LGM's Learning to Walk Tutorial

Hover the mouse over the bone channels and hit "a." This selects all the bones in that channel. Now hover the mouse over the 3D window and insert the rotation and location. This is where the bone channel comes in handy and speeds up animation. You can select some bones, or all the bones, from the Action Editor instead of trying to find and select them in the 3D window.

Now go into top view (numpad 7) and position the arms in a more natural walk position. Once more select all the bones in the Action Editor and insert their rotation and location.

Now go into side view (numpad 3) and position the hands in a more natural position. Once more select all the bones in the Action Editor and insert their rotation and location. (I'll abreviate this last sentence as A+I+locandrot. A key, + I key, insert location and rotation.)

Now we're going to copy this pose and paste it's opposite for the next step. So select all the bones in the Action Editor and press the little arrow button underneath the 3D window. This copies the positions of the bones to the buffer.

Now press the up arrow key to advance ten frames. Now press the paste flipped pose button. The character should now be exactly the opposite (in respect to left and right) as he was before. (e.g. His right foot is now forward and his left foot is now back, etc.) A+I+locandrot.

Ah, but we actually want him to walk forward. Not in place. So how do we do that? Easy, the foot that was originally forward (Foot_Root.R) shouldn't move forward or backward if he's taking a real step, since he's putting all his weight onto this foot. So, delete the new key for Foot_Root.R on frame 11, and duplicate the old keyframe by selecting it and hitting shift+D. Move the key to frame 11, holding down ctrl as you do so. Holding down ctrl, makes sure the keyframe will land exactly on a frame, and not inbetween.

But now he looks weird. His feet are in the same position, one is stretched waaay out of whack. What is going on? HELP! Alright, he's moving forward, so grab his torso bone (you can select it in the Action Editor) and the Foot_Root.L bone, and move them forward along the global y-axis (g+y) about 14 blender units, and insert their locations and rotations.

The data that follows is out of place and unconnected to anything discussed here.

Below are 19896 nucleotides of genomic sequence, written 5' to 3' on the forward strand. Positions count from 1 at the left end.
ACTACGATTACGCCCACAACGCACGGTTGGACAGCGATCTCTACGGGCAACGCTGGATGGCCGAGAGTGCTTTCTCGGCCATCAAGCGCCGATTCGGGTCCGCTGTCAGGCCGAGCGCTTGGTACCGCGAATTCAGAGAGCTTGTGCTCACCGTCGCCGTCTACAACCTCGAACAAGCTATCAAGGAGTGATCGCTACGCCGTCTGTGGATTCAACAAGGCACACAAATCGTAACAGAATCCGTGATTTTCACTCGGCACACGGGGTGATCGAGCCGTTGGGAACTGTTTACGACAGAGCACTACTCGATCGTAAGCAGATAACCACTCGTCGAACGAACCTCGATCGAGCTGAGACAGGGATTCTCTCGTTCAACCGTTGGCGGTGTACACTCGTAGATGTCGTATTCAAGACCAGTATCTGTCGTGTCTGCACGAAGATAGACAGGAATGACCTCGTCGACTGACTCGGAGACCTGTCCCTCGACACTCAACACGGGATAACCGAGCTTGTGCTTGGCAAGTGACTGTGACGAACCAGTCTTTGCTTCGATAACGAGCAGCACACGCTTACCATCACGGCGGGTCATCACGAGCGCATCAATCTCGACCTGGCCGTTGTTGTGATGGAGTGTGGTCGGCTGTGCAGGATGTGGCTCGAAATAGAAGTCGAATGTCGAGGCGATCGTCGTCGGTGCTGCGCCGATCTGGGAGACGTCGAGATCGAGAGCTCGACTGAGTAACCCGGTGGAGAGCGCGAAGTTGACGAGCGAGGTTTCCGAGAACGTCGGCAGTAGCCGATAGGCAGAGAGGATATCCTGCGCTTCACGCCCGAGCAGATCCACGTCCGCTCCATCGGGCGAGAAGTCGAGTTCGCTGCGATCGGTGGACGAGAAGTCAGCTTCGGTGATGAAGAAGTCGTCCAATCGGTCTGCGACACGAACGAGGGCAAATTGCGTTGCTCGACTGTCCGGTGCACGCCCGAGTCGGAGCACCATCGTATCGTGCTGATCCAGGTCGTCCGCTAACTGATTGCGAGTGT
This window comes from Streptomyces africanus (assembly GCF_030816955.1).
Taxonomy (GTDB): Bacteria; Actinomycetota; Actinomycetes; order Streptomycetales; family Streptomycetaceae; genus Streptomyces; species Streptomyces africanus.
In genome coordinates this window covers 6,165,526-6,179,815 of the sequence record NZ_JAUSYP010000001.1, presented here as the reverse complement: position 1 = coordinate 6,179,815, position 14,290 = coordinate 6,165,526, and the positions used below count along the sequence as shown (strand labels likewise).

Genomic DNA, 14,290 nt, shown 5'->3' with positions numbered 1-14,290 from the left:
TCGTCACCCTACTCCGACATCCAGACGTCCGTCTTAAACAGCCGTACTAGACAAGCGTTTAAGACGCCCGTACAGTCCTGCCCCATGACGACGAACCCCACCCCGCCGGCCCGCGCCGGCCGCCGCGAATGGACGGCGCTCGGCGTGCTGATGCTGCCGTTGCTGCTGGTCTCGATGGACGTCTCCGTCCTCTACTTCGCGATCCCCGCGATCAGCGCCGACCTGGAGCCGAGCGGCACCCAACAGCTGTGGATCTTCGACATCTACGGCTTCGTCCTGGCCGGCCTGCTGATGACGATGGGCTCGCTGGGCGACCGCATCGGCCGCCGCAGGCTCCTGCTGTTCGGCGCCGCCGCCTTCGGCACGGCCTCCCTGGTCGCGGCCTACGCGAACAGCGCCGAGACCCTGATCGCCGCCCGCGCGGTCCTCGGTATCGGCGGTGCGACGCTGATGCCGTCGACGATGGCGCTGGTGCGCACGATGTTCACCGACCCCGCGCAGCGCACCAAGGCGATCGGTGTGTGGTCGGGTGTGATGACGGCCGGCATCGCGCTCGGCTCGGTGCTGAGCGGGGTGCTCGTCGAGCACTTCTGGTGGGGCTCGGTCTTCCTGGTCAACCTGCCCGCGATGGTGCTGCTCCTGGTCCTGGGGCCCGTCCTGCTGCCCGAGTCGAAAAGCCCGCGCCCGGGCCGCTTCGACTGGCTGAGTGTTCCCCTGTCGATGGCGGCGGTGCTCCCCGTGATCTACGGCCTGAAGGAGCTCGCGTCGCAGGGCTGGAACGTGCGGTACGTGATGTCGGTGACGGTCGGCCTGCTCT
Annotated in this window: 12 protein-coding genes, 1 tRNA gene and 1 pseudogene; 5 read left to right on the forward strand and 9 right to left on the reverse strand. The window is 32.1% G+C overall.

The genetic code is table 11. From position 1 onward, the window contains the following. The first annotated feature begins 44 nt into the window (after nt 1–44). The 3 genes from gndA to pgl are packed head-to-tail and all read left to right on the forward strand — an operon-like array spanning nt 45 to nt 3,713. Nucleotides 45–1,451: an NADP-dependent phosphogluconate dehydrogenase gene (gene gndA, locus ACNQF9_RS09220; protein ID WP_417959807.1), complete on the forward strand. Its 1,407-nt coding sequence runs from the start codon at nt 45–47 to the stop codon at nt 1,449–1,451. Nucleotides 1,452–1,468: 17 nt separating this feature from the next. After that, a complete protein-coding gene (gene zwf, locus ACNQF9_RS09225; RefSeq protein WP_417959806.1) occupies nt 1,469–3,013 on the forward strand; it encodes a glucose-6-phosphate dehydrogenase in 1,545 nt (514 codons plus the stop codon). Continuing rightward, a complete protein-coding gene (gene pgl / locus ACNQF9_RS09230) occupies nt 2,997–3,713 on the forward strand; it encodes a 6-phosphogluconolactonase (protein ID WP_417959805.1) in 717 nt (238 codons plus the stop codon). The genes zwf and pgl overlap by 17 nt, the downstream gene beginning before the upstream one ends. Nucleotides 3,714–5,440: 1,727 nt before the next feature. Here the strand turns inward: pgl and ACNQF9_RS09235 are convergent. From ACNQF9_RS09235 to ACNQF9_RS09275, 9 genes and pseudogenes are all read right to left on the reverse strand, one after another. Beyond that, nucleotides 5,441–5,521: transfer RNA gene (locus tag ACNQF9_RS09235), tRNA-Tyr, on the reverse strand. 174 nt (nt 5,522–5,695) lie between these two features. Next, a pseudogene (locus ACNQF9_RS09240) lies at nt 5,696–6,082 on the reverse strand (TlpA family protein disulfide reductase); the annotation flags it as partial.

Whoa! He's starting to walk. A little. Now all you have to do is press the up-arrow key again so we're now on frame 21, and duplicate the orginal keyframes, and move them to frame 21. Easy. Waaiiiit, he's all weird again. Well, now you have to do the same thing from the last step again. Only this time with Foot_Root.L. So, duplicate Foot_Root.L's keyframe from frame 11, move it to replace the one on frame 21. Grab torso and Foot_Root.R and move them forward along the global y-axis, until it looks right.

Note: It is at this point where you would repeat all you've done until ludwig has arrived at his destination, or walked as far as you want him to. For simplicity, I've kept it to two steps here, but I add another two steps later to show how it can be done when there's keyframes all over the place.

So now he's sliding forward, great. But he needs more, a lot more. Alright, go to frame one, then move forward three frames. You are now on frame 4. This will be his "down" position. Grab torso and move it down a little, grab Foot_Root.L and move it up a little. Grab Ball_Heel_Rotation.R and rotate it so that his right foot is flat on the ground.

Great, now select Torso, Foot_Root.L, and Ball_Heel_Rotation.R. Copy them to the buffer. Move to frame 14 (or three frames after the second main pose). Paste the flipped pose. Now select Torso, Foot_Root.R, and Ball_Heel_Rotation.L and insert their locations and rotations.

Good, good. Now for the "up" pose. Go to frame 11, and move three frames back to frame 8. Now grab Torso and Foot_Root.L and move them up a little. A+I+locandrot. Now copy those bones to the buffer. Move to frame 18, paste the flipped pose. Now select Torso and Foot_Root.R and insert their locations and rotations.

Now play back your animation (alt+A). Prett sweet, huh? We're getting there. But WHOA! What's going on, on frame 6? His hand is passing through his thigh. Definately bad.

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